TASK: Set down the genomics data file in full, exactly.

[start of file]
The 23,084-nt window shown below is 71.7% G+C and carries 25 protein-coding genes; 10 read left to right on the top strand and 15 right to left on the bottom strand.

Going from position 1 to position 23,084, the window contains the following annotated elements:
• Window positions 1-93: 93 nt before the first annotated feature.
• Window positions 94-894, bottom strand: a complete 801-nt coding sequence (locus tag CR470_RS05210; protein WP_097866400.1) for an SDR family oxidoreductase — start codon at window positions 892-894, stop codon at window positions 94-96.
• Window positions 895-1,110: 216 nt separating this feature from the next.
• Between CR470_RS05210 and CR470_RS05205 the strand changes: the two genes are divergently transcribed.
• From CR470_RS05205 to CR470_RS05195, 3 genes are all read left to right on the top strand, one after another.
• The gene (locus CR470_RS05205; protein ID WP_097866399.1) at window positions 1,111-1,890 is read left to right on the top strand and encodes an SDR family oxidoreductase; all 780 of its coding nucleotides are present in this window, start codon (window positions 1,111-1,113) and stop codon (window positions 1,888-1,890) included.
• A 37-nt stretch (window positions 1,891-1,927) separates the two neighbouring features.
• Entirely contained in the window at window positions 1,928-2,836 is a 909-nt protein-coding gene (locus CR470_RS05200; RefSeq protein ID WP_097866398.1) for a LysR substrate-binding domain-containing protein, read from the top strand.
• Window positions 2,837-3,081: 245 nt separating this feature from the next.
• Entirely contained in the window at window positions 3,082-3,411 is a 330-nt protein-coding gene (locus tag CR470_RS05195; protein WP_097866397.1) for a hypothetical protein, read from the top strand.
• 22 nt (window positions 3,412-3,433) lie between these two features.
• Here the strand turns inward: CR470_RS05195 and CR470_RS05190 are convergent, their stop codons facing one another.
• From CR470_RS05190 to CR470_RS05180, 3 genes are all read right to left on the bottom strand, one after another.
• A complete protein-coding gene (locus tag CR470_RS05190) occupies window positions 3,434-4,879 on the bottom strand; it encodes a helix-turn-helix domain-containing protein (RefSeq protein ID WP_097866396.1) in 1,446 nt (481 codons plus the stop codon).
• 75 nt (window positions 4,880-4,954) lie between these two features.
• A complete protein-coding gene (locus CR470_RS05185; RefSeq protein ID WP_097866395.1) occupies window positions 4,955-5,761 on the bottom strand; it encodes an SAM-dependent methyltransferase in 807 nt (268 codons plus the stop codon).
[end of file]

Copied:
The 23,084-nt window shown below is 71.7% G+C and carries 25 protein-coding genes; 10 read left to right on the top strand and 15 right to left on the bottom strand.

Going from position 1 to position 23,084, the window contains the following annotated elements:
• Window positions 1-93: 93 nt before the first annotated feature.
• Window positions 94-894, bottom strand: a complete 801-nt coding sequence (locus tag CR470_RS05210; protein WP_097866400.1) for an SDR family oxidoreductase — start codon at window positions 892-894, stop codon at window positions 94-96.
• Window positions 895-1,110: 216 nt separating this feature from the next.
• Between CR470_RS05210 and CR470_RS05205 the strand changes: the two genes are divergently transcribed.
• From CR470_RS05205 to CR470_RS05195, 3 genes are all read left to right on the top strand, one after another.
• The gene (locus CR470_RS05205; protein ID WP_097866399.1) at window positions 1,111-1,890 is read left to right on the top strand and encodes an SDR family oxidoreductase; all 780 of its coding nucleotides are present in this window, start codon (window positions 1,111-1,113) and stop codon (window positions 1,888-1,890) included.
• A 37-nt stretch (window positions 1,891-1,927) separates the two neighbouring features.
• Entirely contained in the window at window positions 1,928-2,836 is a 909-nt protein-coding gene (locus CR470_RS05200; RefSeq protein ID WP_097866398.1) for a LysR substrate-binding domain-containing protein, read from the top strand.
• Window positions 2,837-3,081: 245 nt separating this feature from the next.
• Entirely contained in the window at window positions 3,082-3,411 is a 330-nt protein-coding gene (locus tag CR470_RS05195; protein WP_097866397.1) for a hypothetical protein, read from the top strand.
• 22 nt (window positions 3,412-3,433) lie between these two features.
• Here the strand turns inward: CR470_RS05195 and CR470_RS05190 are convergent, their stop codons facing one another.
• From CR470_RS05190 to CR470_RS05180, 3 genes are all read right to left on the bottom strand, one after another.
• A complete protein-coding gene (locus tag CR470_RS05190) occupies window positions 3,434-4,879 on the bottom strand; it encodes a helix-turn-helix domain-containing protein (RefSeq protein ID WP_097866396.1) in 1,446 nt (481 codons plus the stop codon).
• 75 nt (window positions 4,880-4,954) lie between these two features.
• A complete protein-coding gene (locus CR470_RS05185; RefSeq protein ID WP_097866395.1) occupies window positions 4,955-5,761 on the bottom strand; it encodes an SAM-dependent methyltransferase in 807 nt (268 codons plus the stop codon).